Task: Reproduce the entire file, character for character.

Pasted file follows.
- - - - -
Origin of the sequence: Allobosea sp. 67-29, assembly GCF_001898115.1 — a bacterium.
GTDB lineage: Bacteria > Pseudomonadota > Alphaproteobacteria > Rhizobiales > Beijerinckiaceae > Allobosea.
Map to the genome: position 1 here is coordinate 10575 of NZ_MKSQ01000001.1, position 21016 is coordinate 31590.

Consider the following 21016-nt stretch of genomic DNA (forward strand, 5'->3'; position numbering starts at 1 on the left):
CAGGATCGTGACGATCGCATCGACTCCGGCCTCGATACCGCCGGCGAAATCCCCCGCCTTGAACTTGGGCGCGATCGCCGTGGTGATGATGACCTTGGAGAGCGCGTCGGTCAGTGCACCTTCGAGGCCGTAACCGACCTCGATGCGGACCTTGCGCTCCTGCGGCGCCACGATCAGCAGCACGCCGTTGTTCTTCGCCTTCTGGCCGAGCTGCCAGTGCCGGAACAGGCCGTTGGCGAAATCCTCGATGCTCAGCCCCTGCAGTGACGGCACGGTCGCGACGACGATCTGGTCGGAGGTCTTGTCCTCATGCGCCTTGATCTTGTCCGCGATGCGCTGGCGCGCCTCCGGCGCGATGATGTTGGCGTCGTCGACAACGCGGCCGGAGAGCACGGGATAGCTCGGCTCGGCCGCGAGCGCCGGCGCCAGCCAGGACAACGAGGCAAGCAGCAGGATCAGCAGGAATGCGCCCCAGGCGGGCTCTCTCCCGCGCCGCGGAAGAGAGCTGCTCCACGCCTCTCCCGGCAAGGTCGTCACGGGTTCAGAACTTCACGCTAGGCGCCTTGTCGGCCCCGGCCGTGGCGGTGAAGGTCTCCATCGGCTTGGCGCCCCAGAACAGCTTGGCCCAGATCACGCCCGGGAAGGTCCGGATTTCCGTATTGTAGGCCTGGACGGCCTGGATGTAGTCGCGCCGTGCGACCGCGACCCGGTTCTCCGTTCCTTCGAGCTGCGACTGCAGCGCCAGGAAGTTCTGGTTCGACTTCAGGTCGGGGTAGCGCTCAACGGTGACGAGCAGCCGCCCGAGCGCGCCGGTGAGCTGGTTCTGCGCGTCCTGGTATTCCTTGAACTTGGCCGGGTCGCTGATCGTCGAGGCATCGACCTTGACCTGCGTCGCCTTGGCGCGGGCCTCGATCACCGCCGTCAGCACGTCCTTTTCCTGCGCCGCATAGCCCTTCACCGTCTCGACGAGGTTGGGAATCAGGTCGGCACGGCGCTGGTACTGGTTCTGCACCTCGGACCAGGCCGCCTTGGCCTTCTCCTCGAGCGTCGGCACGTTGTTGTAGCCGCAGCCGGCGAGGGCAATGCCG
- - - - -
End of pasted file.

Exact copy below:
Origin of the sequence: Allobosea sp. 67-29, assembly GCF_001898115.1 — a bacterium.
GTDB lineage: Bacteria > Pseudomonadota > Alphaproteobacteria > Rhizobiales > Beijerinckiaceae > Allobosea.
Map to the genome: position 1 here is coordinate 10575 of NZ_MKSQ01000001.1, position 21016 is coordinate 31590.

Consider the following 21016-nt stretch of genomic DNA (forward strand, 5'->3'; position numbering starts at 1 on the left):
CAGGATCGTGACGATCGCATCGACTCCGGCCTCGATACCGCCGGCGAAATCCCCCGCCTTGAACTTGGGCGCGATCGCCGTGGTGATGATGACCTTGGAGAGCGCGTCGGTCAGTGCACCTTCGAGGCCGTAACCGACCTCGATGCGGACCTTGCGCTCCTGCGGCGCCACGATCAGCAGCACGCCGTTGTTCTTCGCCTTCTGGCCGAGCTGCCAGTGCCGGAACAGGCCGTTGGCGAAATCCTCGATGCTCAGCCCCTGCAGTGACGGCACGGTCGCGACGACGATCTGGTCGGAGGTCTTGTCCTCATGCGCCTTGATCTTGTCCGCGATGCGCTGGCGCGCCTCCGGCGCGATGATGTTGGCGTCGTCGACAACGCGGCCGGAGAGCACGGGATAGCTCGGCTCGGCCGCGAGCGCCGGCGCCAGCCAGGACAACGAGGCAAGCAGCAGGATCAGCAGGAATGCGCCCCAGGCGGGCTCTCTCCCGCGCCGCGGAAGAGAGCTGCTCCACGCCTCTCCCGGCAAGGTCGTCACGGGTTCAGAACTTCACGCTAGGCGCCTTGTCGGCCCCGGCCGTGGCGGTGAAGGTCTCCATCGGCTTGGCGCCCCAGAACAGCTTGGCCCAGATCACGCCCGGGAAGGTCCGGATTTCCGTATTGTAGGCCTGGACGGCCTGGATGTAGTCGCGCCGTGCGACCGCGACCCGGTTCTCCGTTCCTTCGAGCTGCGACTGCAGCGCCAGGAAGTTCTGGTTCGACTTCAGGTCGGGGTAGCGCTCAACGGTGACGAGCAGCCGCCCGAGCGCGCCGGTGAGCTGGTTCTGCGCGTCCTGGTATTCCTTGAACTTGGCCGGGTCGCTGATCGTCGAGGCATCGACCTTGACCTGCGTCGCCTTGGCGCGGGCCTCGATCACCGCCGTCAGCACGTCCTTTTCCTGCGCCGCATAGCCCTTCACCGTCTCGACGAGGTTGGGAATCAGGTCGGCACGGCGCTGGTACTGGTTCTGCACCTCGGACCAGGCCGCCTTGGCCTTCTCCTCGAGCGTCGGCACGTTGTTGTAGCCGCAGCCGGCGAGGGCAATGCCG